My buddy Stan called from a bar to say he was coming for breakfast the next morning.
So before he arrived, I diced onions, chopped peppers and shredded potatoes for a big meal of hash browns O’Brien.
When he managed to show up, he didn’t look so good.
He looked even worse when he saw what I was making.
Fumbling for a chair, he groaned, “How about toast instead?”
It’s been a long time since my toaster saw action. Mostly it just squats on the counter, growing old and occupying space.
The years have dulled its finish to the color of ditch water. The dial is no longer legible and the lever barely works. None of this is due to over-use. The only wear it gets is when I shove it out of the way to wash the counter. Still I wouldn’t dream of tossing it out.
It is not even mine.
It belongs to an old girlfriend. One whose love for burnt toast and apricot jam exceeded her love for me.
When she left me (and she left suddenly), she took the bookcase and the books (even mine). She emptied the cupboards and carted off the silverware then she stormed into the bathroom and cleaned out of the medicine cabinet (after she had packed up the towels and the shower mat).
She even stole the toilet brush.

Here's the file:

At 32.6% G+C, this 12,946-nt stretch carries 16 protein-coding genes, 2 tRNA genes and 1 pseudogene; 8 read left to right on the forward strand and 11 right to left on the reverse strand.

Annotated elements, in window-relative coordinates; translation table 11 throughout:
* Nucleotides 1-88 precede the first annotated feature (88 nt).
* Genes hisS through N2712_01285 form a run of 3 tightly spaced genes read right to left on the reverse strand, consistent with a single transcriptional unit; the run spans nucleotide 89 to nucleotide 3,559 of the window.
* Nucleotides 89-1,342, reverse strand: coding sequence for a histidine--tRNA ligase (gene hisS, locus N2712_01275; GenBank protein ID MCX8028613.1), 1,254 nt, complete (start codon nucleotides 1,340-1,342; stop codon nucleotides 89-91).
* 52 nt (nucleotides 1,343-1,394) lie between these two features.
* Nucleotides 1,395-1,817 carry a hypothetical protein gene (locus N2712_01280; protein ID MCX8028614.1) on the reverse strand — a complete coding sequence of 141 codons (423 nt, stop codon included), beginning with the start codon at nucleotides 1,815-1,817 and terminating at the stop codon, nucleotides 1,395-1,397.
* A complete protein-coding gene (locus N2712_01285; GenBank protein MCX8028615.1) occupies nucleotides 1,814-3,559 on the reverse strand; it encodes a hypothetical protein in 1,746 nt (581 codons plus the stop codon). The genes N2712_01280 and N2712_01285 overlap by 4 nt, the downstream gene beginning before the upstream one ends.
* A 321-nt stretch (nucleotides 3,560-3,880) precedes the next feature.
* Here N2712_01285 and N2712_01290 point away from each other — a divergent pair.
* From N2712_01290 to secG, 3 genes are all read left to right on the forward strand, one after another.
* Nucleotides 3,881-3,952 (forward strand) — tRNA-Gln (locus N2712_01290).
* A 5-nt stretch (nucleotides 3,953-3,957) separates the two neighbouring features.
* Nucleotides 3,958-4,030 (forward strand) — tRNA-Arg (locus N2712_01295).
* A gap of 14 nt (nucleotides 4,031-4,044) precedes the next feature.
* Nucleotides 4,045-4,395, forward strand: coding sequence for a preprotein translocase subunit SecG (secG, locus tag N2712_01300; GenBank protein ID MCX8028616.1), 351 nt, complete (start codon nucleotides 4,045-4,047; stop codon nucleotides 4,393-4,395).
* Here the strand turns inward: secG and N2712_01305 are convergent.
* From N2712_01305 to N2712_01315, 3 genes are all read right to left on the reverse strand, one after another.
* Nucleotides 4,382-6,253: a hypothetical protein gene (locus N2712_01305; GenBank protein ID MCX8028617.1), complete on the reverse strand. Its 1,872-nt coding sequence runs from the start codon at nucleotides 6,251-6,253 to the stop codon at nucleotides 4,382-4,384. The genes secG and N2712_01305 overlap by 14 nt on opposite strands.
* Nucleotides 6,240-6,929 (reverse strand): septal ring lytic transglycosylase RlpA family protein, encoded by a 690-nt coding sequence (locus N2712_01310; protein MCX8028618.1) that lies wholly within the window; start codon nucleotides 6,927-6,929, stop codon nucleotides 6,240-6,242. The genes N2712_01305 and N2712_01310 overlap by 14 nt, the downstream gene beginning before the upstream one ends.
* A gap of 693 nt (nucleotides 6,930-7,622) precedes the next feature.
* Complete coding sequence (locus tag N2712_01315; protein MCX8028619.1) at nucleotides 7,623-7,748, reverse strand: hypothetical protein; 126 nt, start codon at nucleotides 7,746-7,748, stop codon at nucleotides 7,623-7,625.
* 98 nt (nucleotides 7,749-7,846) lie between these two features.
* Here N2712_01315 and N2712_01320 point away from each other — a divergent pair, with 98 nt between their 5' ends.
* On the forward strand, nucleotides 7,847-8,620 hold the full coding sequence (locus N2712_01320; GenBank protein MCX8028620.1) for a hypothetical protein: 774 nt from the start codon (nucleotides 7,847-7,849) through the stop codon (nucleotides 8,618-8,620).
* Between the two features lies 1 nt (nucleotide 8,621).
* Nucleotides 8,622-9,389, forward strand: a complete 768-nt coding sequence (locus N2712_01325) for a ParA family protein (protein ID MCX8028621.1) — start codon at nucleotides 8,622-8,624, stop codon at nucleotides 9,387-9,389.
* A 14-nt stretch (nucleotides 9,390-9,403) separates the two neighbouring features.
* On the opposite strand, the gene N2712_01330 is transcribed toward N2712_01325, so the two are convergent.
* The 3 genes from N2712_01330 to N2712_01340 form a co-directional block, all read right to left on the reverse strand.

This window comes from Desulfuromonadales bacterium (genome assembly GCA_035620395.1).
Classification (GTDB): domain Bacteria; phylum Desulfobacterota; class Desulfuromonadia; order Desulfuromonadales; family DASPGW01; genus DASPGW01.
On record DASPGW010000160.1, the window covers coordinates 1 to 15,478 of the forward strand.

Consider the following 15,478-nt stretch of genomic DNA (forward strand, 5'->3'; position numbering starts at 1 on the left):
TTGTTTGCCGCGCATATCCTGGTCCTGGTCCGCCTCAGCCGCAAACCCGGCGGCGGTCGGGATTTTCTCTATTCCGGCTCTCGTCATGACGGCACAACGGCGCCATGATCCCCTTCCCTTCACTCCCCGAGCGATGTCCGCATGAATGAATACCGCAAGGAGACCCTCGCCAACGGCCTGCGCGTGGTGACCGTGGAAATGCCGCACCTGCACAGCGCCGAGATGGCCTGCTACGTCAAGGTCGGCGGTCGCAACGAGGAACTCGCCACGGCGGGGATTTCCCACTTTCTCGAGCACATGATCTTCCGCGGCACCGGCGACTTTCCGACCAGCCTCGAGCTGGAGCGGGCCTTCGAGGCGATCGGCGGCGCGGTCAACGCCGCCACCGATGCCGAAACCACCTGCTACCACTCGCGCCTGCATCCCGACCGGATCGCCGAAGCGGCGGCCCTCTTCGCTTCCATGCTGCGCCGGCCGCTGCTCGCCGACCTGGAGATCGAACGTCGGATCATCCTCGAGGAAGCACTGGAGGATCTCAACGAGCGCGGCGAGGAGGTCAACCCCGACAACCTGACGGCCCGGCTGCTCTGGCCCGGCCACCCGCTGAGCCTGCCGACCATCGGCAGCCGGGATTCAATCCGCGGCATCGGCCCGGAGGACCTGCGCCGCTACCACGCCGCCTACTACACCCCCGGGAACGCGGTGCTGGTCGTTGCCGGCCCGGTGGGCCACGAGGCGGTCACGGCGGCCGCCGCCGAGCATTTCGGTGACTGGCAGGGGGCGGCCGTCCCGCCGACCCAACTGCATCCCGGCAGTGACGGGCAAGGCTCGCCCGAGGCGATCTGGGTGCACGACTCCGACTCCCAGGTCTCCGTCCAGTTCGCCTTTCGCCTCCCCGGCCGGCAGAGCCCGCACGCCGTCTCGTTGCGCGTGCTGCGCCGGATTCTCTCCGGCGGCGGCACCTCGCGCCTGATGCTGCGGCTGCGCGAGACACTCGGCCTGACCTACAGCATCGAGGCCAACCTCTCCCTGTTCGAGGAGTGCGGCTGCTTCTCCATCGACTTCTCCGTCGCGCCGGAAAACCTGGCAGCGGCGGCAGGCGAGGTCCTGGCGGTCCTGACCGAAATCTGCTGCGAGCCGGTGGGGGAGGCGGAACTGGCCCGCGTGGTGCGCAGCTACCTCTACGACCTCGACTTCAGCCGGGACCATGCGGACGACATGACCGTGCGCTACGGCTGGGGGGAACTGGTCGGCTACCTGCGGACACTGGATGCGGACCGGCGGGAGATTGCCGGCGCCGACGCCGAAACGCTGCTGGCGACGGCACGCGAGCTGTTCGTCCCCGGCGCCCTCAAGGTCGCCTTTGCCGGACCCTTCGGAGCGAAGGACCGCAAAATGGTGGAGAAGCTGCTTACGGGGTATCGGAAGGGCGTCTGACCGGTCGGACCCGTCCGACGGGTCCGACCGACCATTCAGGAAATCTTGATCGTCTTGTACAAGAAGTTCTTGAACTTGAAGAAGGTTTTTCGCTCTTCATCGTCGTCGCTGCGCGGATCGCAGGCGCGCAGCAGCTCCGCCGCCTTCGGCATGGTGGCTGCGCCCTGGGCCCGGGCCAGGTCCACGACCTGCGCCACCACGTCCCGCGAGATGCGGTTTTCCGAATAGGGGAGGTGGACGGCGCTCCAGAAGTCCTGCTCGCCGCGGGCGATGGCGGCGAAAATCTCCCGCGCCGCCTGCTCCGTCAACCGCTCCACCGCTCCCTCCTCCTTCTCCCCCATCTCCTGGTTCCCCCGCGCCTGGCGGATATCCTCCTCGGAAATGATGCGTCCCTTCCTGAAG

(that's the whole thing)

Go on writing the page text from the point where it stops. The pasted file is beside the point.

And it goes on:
She left the house so empty, it echoed.
I swear the girl would have taken the echoes if she could. All she left was the toaster and that was a bit of a mystery.
Perhaps since she took everything I loved, she left something she loved out of guilt and while I never loved toast, I hung on to that toaster.
I kept it to remind myself of what I had missed. I missed her brilliant green eyes. I missed her fiery red hair and I missed her volcanic temper (it was the only thing in nature that could singe the surface of the sun).
I don’t know exactly why she left me. Someone said it was because of a fling she had with someone else.
Whoever that was, I owe him my thanks.
Still… I think about it now and then, especially when I catch a glimpse of that toaster. It just sits there on my counter as a witness to my days, like a little time-machine that moves me back and forth from past to present and reminds me – of all the things that might have been… I have the best.
I loaded the toaster for Stan and waited until a column of blue smoke curled from the slots, indicating that his toast was just the way he liked it.
“You got any jam?” he asked.
“Sure,” I told him, “I have grape and raspberry and oh yeah, I always keep a jar of apricot jam handy… just for you.”